GAYS MILLS - I just finished a ‘do-it-yourself’ project that I’m quite proud of: I installed an electric garage door opener. I’ve never had the luxury of having a garage door opener in my 74 years. I’ve seldom had a garage door that could be opened electrically and, in fact, for most of my life I haven’t had a proper garage. All of that changed this summer, when I had a 24’ by 40’ garage built out behind the house.
The garage was built to my specifications and includes two sectional steel doors, a 16-footer and a nine-footer, which are for parking vehicles. There’s another 11-foot wide bay or ‘bent’ (in tobacco shed terms) with a simple 36-inch-wide entry door that opens to a workshop. After the first couple of snows we’ve had, I felt motivated to finally get around to making the big doors automatic.
My first move in the project was to watch a few YouTube videos on the subject. Gosh, it looked so simple. In one, the woman doing the installation and working by herself no less, mentioned that it would take a couple of hours. I truly believe I could do another one in half-a-day now, if all went well. And I’ll have my chance since the nine-foot-door still needs to be installed. The first door took me several days working at it in small steps, and a few re-steps.
The Chamberlain model door opener I installed came with a half-horsepower motor, two car remotes, an interior wall mounted opener, and a wireless keypad opener for outside. The opener operates by chain drive rather than the quieter belt drive models. I had to buy a rail extension kit since the doors are eight-feet high instead of seven.
Opening the box of the opener felt like going back to the days of Erector Sets (do they still make those?) and model car/plane/ship building: a lot of parts, all clean and shiny, labeled and wrapped in plastic bags, and a surprisingly thick installation manual. Many manuals for new stuff look big and intimidating, but are written in multiple languages. This manual is 45 pages long and it is all in English.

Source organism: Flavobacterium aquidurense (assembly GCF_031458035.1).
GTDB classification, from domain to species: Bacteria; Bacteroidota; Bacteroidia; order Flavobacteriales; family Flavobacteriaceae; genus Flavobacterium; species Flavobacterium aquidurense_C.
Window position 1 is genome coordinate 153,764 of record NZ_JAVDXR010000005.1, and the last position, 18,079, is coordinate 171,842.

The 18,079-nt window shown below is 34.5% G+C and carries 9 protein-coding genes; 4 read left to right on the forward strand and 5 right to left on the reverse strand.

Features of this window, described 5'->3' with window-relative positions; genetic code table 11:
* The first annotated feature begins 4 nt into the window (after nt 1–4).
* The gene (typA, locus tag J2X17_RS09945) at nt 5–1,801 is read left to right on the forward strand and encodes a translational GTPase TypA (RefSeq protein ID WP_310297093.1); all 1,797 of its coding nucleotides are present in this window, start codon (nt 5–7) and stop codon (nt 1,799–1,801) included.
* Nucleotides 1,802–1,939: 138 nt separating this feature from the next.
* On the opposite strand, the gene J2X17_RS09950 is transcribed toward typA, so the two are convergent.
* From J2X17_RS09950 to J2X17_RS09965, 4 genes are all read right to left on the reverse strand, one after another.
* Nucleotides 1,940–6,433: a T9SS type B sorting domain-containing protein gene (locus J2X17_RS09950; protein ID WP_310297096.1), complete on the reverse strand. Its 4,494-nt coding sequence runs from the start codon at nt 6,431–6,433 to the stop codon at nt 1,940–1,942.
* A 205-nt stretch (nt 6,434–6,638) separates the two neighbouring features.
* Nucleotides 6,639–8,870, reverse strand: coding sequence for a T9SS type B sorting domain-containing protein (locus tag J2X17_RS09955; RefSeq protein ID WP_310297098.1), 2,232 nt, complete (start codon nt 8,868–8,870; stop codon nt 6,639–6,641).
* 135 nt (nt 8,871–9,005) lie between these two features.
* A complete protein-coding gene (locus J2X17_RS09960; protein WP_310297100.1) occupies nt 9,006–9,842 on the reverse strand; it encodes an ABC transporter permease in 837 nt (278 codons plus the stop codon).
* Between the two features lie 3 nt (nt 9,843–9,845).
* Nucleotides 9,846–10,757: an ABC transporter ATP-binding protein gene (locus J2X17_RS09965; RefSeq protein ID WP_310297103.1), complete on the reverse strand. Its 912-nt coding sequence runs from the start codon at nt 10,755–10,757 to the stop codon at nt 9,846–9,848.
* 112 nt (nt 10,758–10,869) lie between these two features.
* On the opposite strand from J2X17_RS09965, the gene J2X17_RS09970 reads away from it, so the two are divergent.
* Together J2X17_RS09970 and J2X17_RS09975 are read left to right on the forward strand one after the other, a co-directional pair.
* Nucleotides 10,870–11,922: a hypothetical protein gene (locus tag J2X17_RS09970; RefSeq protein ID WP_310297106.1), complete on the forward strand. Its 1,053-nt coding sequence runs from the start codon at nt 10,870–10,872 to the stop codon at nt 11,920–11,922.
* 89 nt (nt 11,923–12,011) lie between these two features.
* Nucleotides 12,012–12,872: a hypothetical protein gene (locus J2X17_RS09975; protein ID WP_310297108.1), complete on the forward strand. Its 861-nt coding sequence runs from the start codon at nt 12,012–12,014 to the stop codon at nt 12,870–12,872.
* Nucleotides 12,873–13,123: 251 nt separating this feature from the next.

Needless to say, there was much time consumed referring to the manual during the installation. Thankfully, the manual has many good and accurate drawings and is written clearly and accurately with nothing lost in translation from a foreign language.
So, I assembled the rail and installed the pulley; fastened the rail to the motor unit; installed the idler pulley and chain; adjusted the chain. All of this was done on the floor of the garage. I installed the header bracket to the wall of the garage; attached the rail to that bracket; hung the garage door opener to the bracket in between some rafters. That required some help getting the weighty unit temporarily hung on wires before bolting it on just so, centered and level. It all seems so simple and straightforward now as I write about it, but it took me hours.
Since 1993, all garage door openers have to have ‘entrapment protection’ devices. These are two-foot electronic sensors that fit near the bottom of the door tracks, aimed at each other. If anything breaks that invisible beam as the door is closing, the door opens back up. Injury and even death by garage door was quite rare before the advent of these devices and is virtually nonexistent now. The door won’t operate without this safety feature.
Anyway, sensors at the ready, light bulbs installed into the opener, perched on a ladder near the controls on the opener, I took a deep breath and pushed the ‘open’ button. Hallelujah! The door opened. I programmed the up and down travel, and ran the door through several cycles just to see it work.I felt like I just discovered the wheel. The second one will be a lot easier.